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So far Rob has created 55 blog entries.

My birding diaries 2018: April

Spring migration got well underway during the month, but I seem to have missed most of it! Work commitments limited birding opportunities to the first few weeks of the month and the last cold, wet and windy weekend. Early April was surprisingly slow even when the conditions seemed suitable for an influx. The focus [...]

May 2nd, 2018|0 Comments

Peak District ‘bird paradise’ under threat

BirdLife International have just done a review of global IBAs and listed those most under threat. Important Bird Areas, now known as Important Bird and Biodiversity Areas, but fortunately still known by the original acronym - IBAs, are a global assessment of the parts of the world most important for birds – they are [...]

April 20th, 2018|0 Comments

Tattie bye to plastic!!!

Well done RSPB! Back in January my RSPB magazine arrived on my doormat. It was wrapped in plastic as so many magazines are nowadays. I have to admit I didn’t really give that a second thought. Then I started to read the said magazine and came across an article on seabirds. Basically the short [...]

April 13th, 2018|0 Comments

Raptor persecution: the silence of simplicity

Sometimes I do wonder if we make conservation more difficult than it really has to be. The solutions can often be simple, although not always. In the UK I think we often make conservation more complicated than it sometimes needs to be. We’re not talking about poor villagers in conflict with lions predating livestock [...]

April 10th, 2018|1 Comment

My birding diaries 2018: March

March was a confusing month. We started with a harsh winter cold snap, aka the Beast from the East, some sporadic spring sunshine accompanied by singing Chiffchaffs, territorial Skylarks and displaying Sparrowhawks, and the start of British Summer Time accompanied by cloud and rain. I managed to escape the confusion for 10 days with [...]

April 4th, 2018|0 Comments

The slow death of Wanstead’s Exaltation of Skylarks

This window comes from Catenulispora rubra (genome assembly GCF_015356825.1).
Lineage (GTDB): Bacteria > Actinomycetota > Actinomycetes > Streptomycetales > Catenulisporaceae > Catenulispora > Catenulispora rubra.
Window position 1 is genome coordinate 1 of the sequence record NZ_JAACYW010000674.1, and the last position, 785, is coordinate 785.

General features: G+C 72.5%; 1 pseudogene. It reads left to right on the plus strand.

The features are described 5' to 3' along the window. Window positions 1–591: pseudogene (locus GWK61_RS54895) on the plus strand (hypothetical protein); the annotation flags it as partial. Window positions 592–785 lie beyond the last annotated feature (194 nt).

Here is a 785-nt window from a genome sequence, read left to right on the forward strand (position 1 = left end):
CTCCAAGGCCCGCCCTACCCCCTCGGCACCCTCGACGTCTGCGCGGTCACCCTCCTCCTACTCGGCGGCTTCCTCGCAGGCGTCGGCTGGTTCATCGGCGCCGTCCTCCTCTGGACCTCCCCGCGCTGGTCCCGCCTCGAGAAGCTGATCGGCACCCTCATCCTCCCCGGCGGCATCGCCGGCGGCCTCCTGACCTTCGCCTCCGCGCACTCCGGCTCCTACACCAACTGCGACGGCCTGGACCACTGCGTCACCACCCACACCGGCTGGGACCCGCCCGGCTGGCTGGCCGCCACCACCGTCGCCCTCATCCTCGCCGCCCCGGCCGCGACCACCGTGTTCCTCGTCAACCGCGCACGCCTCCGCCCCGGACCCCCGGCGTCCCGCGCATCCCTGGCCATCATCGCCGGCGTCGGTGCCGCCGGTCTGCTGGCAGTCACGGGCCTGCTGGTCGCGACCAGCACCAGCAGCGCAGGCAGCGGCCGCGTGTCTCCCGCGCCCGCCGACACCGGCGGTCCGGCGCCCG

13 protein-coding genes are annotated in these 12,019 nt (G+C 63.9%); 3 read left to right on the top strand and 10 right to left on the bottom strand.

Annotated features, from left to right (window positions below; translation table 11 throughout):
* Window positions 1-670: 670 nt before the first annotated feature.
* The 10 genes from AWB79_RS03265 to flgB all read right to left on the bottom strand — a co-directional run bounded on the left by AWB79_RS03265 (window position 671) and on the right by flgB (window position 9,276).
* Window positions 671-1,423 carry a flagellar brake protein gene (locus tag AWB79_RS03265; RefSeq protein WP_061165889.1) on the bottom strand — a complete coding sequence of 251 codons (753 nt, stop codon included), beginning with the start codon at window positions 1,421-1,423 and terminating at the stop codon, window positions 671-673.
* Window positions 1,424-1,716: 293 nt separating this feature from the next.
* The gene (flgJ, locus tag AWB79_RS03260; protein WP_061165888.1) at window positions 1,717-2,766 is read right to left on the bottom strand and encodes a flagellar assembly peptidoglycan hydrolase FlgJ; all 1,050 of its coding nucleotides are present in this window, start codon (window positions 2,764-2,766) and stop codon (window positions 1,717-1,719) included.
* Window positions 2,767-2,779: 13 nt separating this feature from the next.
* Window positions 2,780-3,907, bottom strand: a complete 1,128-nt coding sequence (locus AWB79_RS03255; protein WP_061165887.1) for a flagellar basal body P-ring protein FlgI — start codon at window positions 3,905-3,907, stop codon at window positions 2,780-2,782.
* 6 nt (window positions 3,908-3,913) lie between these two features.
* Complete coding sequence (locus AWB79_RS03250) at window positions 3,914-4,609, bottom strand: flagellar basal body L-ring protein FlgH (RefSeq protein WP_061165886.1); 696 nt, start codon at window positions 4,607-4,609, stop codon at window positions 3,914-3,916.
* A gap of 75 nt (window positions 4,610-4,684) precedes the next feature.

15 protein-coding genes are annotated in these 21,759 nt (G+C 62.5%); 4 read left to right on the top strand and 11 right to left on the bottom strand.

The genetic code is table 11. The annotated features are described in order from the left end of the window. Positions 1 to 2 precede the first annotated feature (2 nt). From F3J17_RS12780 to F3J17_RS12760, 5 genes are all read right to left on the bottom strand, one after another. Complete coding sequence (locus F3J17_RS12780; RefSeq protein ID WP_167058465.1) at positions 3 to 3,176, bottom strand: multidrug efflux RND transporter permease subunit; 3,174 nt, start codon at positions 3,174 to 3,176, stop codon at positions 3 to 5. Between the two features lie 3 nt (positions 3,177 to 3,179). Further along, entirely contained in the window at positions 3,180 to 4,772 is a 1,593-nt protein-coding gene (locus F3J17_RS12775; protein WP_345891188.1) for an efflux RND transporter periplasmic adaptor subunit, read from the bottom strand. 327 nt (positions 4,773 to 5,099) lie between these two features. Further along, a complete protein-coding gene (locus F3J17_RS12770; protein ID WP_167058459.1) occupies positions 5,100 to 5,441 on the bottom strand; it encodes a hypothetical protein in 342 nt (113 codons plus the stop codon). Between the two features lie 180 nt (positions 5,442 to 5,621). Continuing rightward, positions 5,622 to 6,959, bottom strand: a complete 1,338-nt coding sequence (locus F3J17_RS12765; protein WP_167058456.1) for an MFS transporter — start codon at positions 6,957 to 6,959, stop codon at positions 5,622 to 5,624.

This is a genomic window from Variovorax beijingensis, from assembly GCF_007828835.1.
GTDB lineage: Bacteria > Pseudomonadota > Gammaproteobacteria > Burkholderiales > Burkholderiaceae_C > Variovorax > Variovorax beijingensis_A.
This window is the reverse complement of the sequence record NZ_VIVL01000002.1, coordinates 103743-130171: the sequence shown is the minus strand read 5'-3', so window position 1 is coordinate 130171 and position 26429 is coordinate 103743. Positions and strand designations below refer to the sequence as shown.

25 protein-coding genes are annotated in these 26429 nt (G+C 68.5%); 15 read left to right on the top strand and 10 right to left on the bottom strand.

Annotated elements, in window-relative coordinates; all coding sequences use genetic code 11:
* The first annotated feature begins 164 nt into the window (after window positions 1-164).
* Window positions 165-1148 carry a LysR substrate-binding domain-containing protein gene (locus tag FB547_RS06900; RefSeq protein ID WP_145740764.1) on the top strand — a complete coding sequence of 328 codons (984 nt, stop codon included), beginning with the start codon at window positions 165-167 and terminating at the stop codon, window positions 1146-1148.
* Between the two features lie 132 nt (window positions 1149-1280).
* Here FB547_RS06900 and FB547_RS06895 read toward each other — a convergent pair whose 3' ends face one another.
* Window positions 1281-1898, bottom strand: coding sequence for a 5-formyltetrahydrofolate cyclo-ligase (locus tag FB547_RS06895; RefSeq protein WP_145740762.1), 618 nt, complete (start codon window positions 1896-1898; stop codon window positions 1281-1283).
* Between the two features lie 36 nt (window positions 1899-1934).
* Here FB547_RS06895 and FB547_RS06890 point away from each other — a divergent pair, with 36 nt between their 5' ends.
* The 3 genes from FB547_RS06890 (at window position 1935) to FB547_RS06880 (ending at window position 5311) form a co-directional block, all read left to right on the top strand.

In the 1800s Skylarks used to be sold in London’s Leadenhall Market by the tens of thousands. “Lark-eating, which revolts us even more than Wheatear eating, is alas! too common and wide-spread in the country to be suppressed…..It will not soon be ended” (from William Henry Hudson quoted in The Skylark by Paul Donald). [...]

April 2nd, 2018|9 Comments

Birdwatch special issue: wildlife crime

Birdwatch is the leading UK monthly magazine for birdwatchers, and this month it’s leading the way in raising awareness about wildlife crime, especially against birds of prey. There is a guest editorial from the one and only Chris Packham “….the birds that we cherish and want to protect are dying” The section known as [...]

March 22nd, 2018|0 Comments

Spoonie, Sonadia and a Sacred Combe

A Sacred Combe by Simon Barnes is one of my favourite books of the last few years, essentially it is a personal view of what makes places special. Everyone has their favourite Sacred Combe, I have many. One of them is a rather special place called Sonadia Island, near Cox’s Bazaar in Bangladesh. Now [...]

March 21st, 2018|0 Comments

Lead ammunition is poisoning Vultures

Scientific research published today has shown that toxic lead ammunition used by big game hunters in Africa is poisoning endangered African Vultures. This is yet another study that highlights the need for lead ammunition to be banned and replaced with non-toxic alternatives. For an excellent summary of the research and the issues around the [...]

March 14th, 2018|0 Comments

The Fishing Cat of Baikka Beel

The Fishing Cat (Prionailurus viverrinus) is widely distributed in south and south-east Asia from Pakistan in the west to Cambodia in the east. As its name suggests it is associated with wetlands, and thus is localised across its range. In Bangladesh the species appears to be relatively widespread due to the occurrence of various [...]

March 9th, 2018|1 Comment